Hindustan Unilever Ltd (HUL) surprised the Street with a record volume growth of 14% in the quarter ended September. The company had taken some price cuts, due to which revenue growth was lower at around 11%, which, again, was higher than Street estimates. This compares with volume growth of 11% and revenue growth of around 7% in the previous quarter ended June.

But while revenue growth was a positive surprise, profit margins came in lower than estimates. Operating margin fell by around 200 basis points (bps) and operating profit fell by 3%, a disappointment considering that revenue grew in double digits. This is after including other operating income, but excludes gains/losses on account of foreign exchange mark-to-market valuation of open forward contracts, and foreign currency receivables and payables.

Also See Growth Concerns (Graphic)

At first sight, the margin performance looks slightly better than that in the June quarter, considering that margins had fallen by 275 bps back then. But in the June quarter, advertising and sales promotions cost had increased by over 300 bps. Gross margins, before deducting advertising and sales promotions expenses, had risen by around 30 bps last quarter. In the September quarter, gross margins have declined by around 170 bps. Advertising and promotions cost have risen by only 24 bps as a proportion of sales. Other expenditure rose sharply last quarter, partly due to increased packaging costs. These costs increased because of investments in new moulds used by the company in the packaging process.

In the first six months of the fiscal, revenue has risen at a healthy pace of 9.2%, but operating profit has declined by 7%. As far as analysts’ estimates for the company go, revenue targets are likely to be raised because of the positive surprise on the volume growth front. But earnings estimates will, in all likelihood, remain unchanged because of the sharper-than-expected drop in margins. According to an analyst with a domestic brokerage, while the company’s volume growth is very impressive, it is coming at a very high cost.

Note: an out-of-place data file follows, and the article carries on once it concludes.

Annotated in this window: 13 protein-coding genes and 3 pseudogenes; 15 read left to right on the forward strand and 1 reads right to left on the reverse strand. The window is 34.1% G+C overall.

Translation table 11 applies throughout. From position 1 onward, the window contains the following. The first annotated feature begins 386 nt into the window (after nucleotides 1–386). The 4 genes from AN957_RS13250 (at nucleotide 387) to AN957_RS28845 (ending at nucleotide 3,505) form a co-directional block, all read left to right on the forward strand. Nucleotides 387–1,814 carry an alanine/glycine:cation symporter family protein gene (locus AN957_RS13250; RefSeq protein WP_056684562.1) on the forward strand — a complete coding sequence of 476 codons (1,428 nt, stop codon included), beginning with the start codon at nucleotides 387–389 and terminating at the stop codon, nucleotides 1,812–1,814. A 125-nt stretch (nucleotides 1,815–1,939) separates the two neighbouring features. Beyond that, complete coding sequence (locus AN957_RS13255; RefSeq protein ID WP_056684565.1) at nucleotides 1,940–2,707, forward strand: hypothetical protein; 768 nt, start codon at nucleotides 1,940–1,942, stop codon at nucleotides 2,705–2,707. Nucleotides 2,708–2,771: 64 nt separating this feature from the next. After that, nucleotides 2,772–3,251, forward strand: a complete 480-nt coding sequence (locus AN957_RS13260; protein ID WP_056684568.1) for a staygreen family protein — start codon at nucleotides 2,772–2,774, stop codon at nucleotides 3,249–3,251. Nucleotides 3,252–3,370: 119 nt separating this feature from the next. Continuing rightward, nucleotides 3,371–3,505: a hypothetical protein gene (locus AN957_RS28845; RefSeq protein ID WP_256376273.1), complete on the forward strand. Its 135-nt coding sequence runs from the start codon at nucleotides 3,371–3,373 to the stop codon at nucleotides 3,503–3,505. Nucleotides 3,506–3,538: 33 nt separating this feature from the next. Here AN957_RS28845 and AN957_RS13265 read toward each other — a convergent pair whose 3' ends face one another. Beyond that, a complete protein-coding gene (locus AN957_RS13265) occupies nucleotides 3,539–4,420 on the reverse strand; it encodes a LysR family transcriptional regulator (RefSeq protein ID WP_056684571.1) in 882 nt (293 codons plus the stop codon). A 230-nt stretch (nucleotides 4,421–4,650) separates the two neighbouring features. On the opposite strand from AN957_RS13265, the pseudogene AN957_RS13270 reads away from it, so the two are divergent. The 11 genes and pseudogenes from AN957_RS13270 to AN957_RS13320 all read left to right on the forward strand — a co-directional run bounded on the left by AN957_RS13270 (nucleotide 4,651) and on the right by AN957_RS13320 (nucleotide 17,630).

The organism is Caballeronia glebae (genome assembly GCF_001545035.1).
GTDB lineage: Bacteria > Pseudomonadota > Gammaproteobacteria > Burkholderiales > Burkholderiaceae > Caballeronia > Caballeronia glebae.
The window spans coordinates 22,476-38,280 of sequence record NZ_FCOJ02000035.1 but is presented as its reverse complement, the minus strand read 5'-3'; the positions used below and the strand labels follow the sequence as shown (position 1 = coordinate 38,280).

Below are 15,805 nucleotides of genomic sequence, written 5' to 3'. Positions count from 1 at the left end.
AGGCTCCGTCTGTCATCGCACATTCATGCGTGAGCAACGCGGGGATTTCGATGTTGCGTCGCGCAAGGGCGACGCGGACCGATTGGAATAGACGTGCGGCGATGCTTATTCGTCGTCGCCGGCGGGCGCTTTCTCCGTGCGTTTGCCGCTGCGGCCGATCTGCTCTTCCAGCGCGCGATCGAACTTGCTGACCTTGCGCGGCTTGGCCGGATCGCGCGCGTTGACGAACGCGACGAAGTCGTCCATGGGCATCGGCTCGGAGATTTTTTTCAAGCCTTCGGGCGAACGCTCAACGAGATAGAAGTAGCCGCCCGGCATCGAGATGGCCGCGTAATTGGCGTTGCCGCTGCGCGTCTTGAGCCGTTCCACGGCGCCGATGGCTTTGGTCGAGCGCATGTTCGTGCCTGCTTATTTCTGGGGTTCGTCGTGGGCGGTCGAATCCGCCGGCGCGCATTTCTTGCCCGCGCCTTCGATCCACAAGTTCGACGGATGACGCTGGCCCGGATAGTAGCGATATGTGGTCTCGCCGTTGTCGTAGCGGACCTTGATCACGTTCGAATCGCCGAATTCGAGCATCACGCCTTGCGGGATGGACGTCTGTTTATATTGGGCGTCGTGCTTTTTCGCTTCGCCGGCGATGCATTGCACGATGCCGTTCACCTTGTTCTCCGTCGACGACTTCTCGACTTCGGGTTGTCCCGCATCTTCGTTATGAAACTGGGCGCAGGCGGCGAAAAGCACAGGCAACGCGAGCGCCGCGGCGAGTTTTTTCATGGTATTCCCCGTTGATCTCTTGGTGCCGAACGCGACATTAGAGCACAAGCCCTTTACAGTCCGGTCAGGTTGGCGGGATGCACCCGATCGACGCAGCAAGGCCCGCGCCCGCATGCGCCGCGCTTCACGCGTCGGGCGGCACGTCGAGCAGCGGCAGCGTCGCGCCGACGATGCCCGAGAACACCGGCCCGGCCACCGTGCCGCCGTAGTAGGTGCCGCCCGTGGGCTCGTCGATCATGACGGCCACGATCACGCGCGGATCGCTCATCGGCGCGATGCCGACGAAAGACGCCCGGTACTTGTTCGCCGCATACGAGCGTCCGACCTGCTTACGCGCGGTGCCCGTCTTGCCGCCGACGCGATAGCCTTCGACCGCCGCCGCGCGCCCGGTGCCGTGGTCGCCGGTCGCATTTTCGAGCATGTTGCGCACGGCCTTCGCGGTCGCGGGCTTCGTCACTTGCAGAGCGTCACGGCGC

Coming to the segment results, the mainstay soaps and detergents, and personal products divisions, which together account for 75% of the company’s revenue and 85% of theoperating profit, reported a decent 9.4% increase in revenue last quarter. But their cumulative profit declined by 3.7%. Other divisions such as beverages, processed foods and ice creams cumulatively grew revenue and profit by 13% and 14%, respectively. Exports did well too; but all of these other businesses account for a small proportion of the total business, and their influence on overall performance is limited.

Based on the growth momentum in the first two quarters, the company is expected to grow revenue at a brisk pace even in the remaining two quarters. But any earnings upgrades seem unlikely considering that margins may remain under pressure. With the company’s shares already trading at 29 times estimated earnings for the current fiscal, there seems to be little scope for upside.

Graphic by Yogesh Kumar/Mint

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